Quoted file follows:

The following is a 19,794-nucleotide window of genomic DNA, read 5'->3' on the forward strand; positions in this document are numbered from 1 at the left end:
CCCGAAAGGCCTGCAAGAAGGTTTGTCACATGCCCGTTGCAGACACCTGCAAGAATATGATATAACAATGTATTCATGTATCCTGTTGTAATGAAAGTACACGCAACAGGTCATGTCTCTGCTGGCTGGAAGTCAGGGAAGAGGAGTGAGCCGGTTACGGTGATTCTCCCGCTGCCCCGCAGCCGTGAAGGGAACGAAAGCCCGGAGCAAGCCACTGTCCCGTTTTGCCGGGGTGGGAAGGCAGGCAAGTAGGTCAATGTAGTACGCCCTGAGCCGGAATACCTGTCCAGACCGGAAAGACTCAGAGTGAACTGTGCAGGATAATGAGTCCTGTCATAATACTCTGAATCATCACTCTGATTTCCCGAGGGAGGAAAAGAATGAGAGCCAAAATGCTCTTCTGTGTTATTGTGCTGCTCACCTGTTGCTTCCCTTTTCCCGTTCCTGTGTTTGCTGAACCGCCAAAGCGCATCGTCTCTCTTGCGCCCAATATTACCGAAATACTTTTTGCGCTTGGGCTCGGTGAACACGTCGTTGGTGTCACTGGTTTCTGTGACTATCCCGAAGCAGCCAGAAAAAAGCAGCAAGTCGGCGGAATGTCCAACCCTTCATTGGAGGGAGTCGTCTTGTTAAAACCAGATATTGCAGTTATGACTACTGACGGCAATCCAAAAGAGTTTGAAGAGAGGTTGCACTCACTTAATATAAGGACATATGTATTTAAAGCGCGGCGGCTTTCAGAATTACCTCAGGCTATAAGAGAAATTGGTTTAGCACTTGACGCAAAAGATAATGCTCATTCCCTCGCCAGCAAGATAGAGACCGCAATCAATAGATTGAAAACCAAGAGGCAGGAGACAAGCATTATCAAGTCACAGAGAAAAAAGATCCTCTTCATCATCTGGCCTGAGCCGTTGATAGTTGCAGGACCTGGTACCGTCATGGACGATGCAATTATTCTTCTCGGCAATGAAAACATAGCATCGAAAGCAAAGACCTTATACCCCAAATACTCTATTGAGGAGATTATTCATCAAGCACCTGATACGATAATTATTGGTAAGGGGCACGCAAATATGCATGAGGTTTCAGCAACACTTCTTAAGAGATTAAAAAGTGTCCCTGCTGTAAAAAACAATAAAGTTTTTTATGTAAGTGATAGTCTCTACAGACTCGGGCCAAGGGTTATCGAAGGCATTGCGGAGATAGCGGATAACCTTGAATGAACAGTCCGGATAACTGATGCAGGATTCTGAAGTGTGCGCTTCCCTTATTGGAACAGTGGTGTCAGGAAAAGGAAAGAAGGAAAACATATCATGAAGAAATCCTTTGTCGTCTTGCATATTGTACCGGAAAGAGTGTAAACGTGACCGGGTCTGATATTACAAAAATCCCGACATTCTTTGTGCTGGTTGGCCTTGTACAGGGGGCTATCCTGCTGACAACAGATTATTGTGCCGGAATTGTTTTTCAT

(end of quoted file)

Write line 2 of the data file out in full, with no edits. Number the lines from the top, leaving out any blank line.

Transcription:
CCCGAAAGGCCTGCAAGAAGGTTTGTCACATGCCCGTTGCAGACACCTGCAAGAATATGATATAACAATGTATTCATGTATCCTGTTGTAATGAAAGTACACGCAACAGGTCATGTCTCTGCTGGCTGGAAGTCAGGGAAGAGGAGTGAGCCGGTTACGGTGATTCTCCCGCTGCCCCGCAGCCGTGAAGGGAACGAAAGCCCGGAGCAAGCCACTGTCCCGTTTTGCCGGGGTGGGAAGGCAGGCAAGTAGGTCAATGTAGTACGCCCTGAGCCGGAATACCTGTCCAGACCGGAAAGACTCAGAGTGAACTGTGCAGGATAATGAGTCCTGTCATAATACTCTGAATCATCACTCTGATTTCCCGAGGGAGGAAAAGAATGAGAGCCAAAATGCTCTTCTGTGTTATTGTGCTGCTCACCTGTTGCTTCCCTTTTCCCGTTCCTGTGTTTGCTGAACCGCCAAAGCGCATCGTCTCTCTTGCGCCCAATATTACCGAAATACTTTTTGCGCTTGGGCTCGGTGAACACGTCGTTGGTGTCACTGGTTTCTGTGACTATCCCGAAGCAGCCAGAAAAAAGCAGCAAGTCGGCGGAATGTCCAACCCTTCATTGGAGGGAGTCGTCTTGTTAAAACCAGATATTGCAGTTATGACTACTGACGGCAATCCAAAAGAGTTTGAAGAGAGGTTGCACTCACTTAATATAAGGACATATGTATTTAAAGCGCGGCGGCTTTCAGAATTACCTCAGGCTATAAGAGAAATTGGTTTAGCACTTGACGCAAAAGATAATGCTCATTCCCTCGCCAGCAAGATAGAGACCGCAATCAATAGATTGAAAACCAAGAGGCAGGAGACAAGCATTATCAAGTCACAGAGAAAAAAGATCCTCTTCATCATCTGGCCTGAGCCGTTGATAGTTGCAGGACCTGGTACCGTCATGGACGATGCAATTATTCTTCTCGGCAATGAAAACATAGCATCGAAAGCAAAGACCTTATACCCCAAATACTCTATTGAGGAGATTATTCATCAAGCACCTGATACGATAATTATTGGTAAGGGGCACGCAAATATGCATGAGGTTTCAGCAACACTTCTTAAGAGATTAAAAAGTGTCCCTGCTGTAAAAAACAATAAAGTTTTTTATGTAAGTGATAGTCTCTACAGACTCGGGCCAAGGGTTATCGAAGGCATTGCGGAGATAGCGGATAACCTTGAATGAACAGTCCGGATAACTGATGCAGGATTCTGAAGTGTGCGCTTCCCTTATTGGAACAGTGGTGTCAGGAAAAGGAAAGAAGGAAAACATATCATGAAGAAATCCTTTGTCGTCTTGCATATTGTACCGGAAAGAGTGTAAACGTGACCGGGTCTGATATTACAAAAATCCCGACATTCTTTGTGCTGGTTGGCCTTGTACAGGGGGCTATCCTGCTGACAACAGATTATTGTGCCGGAATTGTTTTTCAT